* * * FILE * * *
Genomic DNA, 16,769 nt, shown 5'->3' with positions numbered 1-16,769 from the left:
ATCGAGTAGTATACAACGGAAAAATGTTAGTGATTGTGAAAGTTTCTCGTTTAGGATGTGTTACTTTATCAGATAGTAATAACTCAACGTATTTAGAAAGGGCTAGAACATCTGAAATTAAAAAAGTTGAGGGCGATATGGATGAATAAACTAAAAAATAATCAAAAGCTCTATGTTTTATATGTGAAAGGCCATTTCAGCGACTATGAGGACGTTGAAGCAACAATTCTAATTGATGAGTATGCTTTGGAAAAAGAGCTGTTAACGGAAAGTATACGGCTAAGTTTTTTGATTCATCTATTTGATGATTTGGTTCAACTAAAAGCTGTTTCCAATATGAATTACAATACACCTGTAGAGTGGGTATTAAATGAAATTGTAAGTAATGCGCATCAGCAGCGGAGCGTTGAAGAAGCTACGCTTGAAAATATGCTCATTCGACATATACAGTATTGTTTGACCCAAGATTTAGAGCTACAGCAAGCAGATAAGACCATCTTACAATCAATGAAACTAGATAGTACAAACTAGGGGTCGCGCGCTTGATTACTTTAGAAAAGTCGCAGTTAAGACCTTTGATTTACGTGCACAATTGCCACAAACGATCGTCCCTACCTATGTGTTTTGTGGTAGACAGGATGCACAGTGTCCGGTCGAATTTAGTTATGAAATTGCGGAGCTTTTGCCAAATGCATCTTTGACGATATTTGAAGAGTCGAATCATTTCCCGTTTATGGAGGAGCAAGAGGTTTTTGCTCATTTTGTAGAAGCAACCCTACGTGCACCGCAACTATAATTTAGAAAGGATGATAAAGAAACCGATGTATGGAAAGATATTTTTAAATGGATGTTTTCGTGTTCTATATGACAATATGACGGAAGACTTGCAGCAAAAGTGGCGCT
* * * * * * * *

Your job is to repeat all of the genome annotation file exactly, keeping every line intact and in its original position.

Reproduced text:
Genomic DNA, 16,769 nt, shown 5'->3' with positions numbered 1-16,769 from the left:
ATCGAGTAGTATACAACGGAAAAATGTTAGTGATTGTGAAAGTTTCTCGTTTAGGATGTGTTACTTTATCAGATAGTAATAACTCAACGTATTTAGAAAGGGCTAGAACATCTGAAATTAAAAAAGTTGAGGGCGATATGGATGAATAAACTAAAAAATAATCAAAAGCTCTATGTTTTATATGTGAAAGGCCATTTCAGCGACTATGAGGACGTTGAAGCAACAATTCTAATTGATGAGTATGCTTTGGAAAAAGAGCTGTTAACGGAAAGTATACGGCTAAGTTTTTTGATTCATCTATTTGATGATTTGGTTCAACTAAAAGCTGTTTCCAATATGAATTACAATACACCTGTAGAGTGGGTATTAAATGAAATTGTAAGTAATGCGCATCAGCAGCGGAGCGTTGAAGAAGCTACGCTTGAAAATATGCTCATTCGACATATACAGTATTGTTTGACCCAAGATTTAGAGCTACAGCAAGCAGATAAGACCATCTTACAATCAATGAAACTAGATAGTACAAACTAGGGGTCGCGCGCTTGATTACTTTAGAAAAGTCGCAGTTAAGACCTTTGATTTACGTGCACAATTGCCACAAACGATCGTCCCTACCTATGTGTTTTGTGGTAGACAGGATGCACAGTGTCCGGTCGAATTTAGTTATGAAATTGCGGAGCTTTTGCCAAATGCATCTTTGACGATATTTGAAGAGTCGAATCATTTCCCGTTTATGGAGGAGCAAGAGGTTTTTGCTCATTTTGTAGAAGCAACCCTACGTGCACCGCAACTATAATTTAGAAAGGATGATAAAGAAACCGATGTATGGAAAGATATTTTTAAATGGATGTTTTCGTGTTCTATATGACAATATGACGGAAGACTTGCAGCAAAAGTGGCGCT